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Although many government programs are concentrated on recycling at home, a large portion of waste is generated by industry. The focus of many recycling programs done by industry is the cost-effectiveness of recycling. The ubiquitous nature of cardboard packaging makes cardboard a commonly recycled waste product by companies that deal heavily in packaged goods, like retail stores, warehouses, and distributors of goods. Other industries deal in niche or specialized products, depending on the nature of the waste materials that are present.

In 2003, the city of Santa Clarita, California, was paying $28 per ton to put garbage into a landfill. The city then adopted a mandatory diaper-recycling program that cost $1,800 per ton.[citation needed]

The construction industry may recycle concrete and old road surface pavement, selling their waste materials for profit.

The recycling of waste electrical and electronic equipment in India and China generates a significant amount of pollution. Informal recycling in an underground economy of these countries has generated an environmental and health disaster. High levels of lead (Pb), polybrominated diphenylethers (PBDEs), polychlorinated dioxins and furans, as well as polybrominated dioxins and furans (PCDD/Fs and PBDD/Fs) concentrated in the air, bottom ash, dust, soil, water and sediments in areas surrounding recycling sites. Critics also argue that while recycling may create jobs, they are often jobs with low wages and terrible working conditions. These jobs are sometimes considered to be make-work jobs that don't produce as much as the cost of wages to pay for those jobs. In areas without many environmental regulations and/or worker protections, jobs involved in recycling such as ship breaking can result in deplorable conditions for both workers and the surrounding communities.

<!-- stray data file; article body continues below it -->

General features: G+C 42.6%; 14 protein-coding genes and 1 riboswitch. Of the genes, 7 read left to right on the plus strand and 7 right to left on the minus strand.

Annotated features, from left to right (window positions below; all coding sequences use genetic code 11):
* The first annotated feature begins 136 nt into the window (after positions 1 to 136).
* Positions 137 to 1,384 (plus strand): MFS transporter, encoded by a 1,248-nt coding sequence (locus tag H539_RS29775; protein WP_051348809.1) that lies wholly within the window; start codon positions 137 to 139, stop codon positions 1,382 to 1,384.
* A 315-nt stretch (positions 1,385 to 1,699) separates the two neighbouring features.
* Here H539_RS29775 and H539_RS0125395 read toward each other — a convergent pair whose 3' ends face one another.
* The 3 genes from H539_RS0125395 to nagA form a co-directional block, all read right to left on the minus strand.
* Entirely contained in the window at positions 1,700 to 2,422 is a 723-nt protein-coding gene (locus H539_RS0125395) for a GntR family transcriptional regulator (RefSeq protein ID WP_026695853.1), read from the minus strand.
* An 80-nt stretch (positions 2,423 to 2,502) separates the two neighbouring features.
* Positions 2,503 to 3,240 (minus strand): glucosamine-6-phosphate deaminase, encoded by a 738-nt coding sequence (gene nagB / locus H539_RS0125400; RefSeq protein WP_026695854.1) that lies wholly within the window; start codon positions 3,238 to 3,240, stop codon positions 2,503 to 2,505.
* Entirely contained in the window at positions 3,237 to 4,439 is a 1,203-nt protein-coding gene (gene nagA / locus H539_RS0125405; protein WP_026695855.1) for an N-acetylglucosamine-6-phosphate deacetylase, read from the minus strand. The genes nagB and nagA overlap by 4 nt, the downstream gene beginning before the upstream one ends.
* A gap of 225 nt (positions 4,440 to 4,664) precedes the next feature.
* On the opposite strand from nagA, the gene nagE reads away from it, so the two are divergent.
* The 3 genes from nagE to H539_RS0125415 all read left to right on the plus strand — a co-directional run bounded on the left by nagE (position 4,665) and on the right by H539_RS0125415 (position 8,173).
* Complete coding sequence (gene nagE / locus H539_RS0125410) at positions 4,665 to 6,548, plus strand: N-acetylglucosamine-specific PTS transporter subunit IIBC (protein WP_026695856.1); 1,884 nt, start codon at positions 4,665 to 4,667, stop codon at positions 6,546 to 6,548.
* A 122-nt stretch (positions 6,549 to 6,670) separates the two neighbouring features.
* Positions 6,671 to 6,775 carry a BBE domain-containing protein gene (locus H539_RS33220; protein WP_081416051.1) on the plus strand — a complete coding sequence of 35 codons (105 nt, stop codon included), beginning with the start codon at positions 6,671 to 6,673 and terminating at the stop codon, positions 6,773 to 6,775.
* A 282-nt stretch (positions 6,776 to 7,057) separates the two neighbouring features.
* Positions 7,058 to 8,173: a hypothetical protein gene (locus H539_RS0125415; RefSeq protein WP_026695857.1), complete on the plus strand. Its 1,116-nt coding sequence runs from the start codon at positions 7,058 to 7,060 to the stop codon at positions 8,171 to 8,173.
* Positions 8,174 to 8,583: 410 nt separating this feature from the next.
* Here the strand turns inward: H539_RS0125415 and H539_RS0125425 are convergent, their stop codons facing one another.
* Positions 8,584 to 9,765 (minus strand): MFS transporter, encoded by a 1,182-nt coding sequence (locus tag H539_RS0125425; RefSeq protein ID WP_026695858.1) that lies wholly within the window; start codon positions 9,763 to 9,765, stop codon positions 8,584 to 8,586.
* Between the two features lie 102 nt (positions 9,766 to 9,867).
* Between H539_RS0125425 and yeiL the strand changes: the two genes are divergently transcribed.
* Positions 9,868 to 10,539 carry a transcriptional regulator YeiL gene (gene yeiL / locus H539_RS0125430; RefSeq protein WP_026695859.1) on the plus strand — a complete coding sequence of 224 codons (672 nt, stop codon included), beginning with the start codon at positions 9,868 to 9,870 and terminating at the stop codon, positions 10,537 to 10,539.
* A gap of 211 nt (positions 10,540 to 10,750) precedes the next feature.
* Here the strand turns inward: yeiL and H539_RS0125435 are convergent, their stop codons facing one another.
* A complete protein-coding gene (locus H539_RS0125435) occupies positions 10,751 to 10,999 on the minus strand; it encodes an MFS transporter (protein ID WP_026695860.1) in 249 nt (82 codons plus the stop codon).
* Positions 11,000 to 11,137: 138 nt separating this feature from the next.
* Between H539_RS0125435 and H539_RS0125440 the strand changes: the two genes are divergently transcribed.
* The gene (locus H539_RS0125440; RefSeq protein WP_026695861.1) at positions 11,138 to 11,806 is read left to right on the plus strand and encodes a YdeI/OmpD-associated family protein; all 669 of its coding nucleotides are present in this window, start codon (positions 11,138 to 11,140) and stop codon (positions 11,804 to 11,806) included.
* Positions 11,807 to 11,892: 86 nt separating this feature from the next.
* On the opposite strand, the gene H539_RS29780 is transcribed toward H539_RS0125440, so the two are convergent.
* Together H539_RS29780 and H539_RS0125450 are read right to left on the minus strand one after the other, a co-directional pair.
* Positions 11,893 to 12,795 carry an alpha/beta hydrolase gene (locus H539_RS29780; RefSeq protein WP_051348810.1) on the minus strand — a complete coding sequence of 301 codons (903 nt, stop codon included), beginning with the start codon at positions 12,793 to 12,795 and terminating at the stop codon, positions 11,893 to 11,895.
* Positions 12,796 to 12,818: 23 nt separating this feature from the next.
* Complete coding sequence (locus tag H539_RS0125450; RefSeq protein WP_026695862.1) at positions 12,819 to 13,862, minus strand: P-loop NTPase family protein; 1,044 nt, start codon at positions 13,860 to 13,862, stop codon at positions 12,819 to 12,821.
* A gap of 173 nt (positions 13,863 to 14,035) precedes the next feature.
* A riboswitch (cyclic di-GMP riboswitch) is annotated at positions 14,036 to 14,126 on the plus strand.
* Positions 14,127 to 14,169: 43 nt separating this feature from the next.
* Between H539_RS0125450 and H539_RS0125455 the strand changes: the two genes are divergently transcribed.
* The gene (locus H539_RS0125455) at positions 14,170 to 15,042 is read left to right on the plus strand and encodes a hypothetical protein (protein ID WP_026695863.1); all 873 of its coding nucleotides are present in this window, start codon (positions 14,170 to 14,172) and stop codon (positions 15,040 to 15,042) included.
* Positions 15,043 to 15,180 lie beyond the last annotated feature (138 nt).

In pre-industrial times, there is evidence of scrap bronze and other metals being collected in Europe and melted down for perpetual reuse.[4] In Britain dust and ash from wood and coal fires was collected by 'dustmen' and downcycled as a base material used in brick making. The main driver for these types of recycling was the economic advantage of obtaining recycled feedstock instead of acquiring virgin material, as well as a lack of public waste removal in ever more densely populated areas.[3] In 1813, Benjamin Law developed the process of turning rags into 'shoddy' and 'mungo' wool in Batley, Yorkshire. This material combined recycled fibres with virgin wool. Agricultural composting The West Yorkshire shoddy industry in towns such as Batley and Dewsbury, lasted from the early 19th century to at least 1914.

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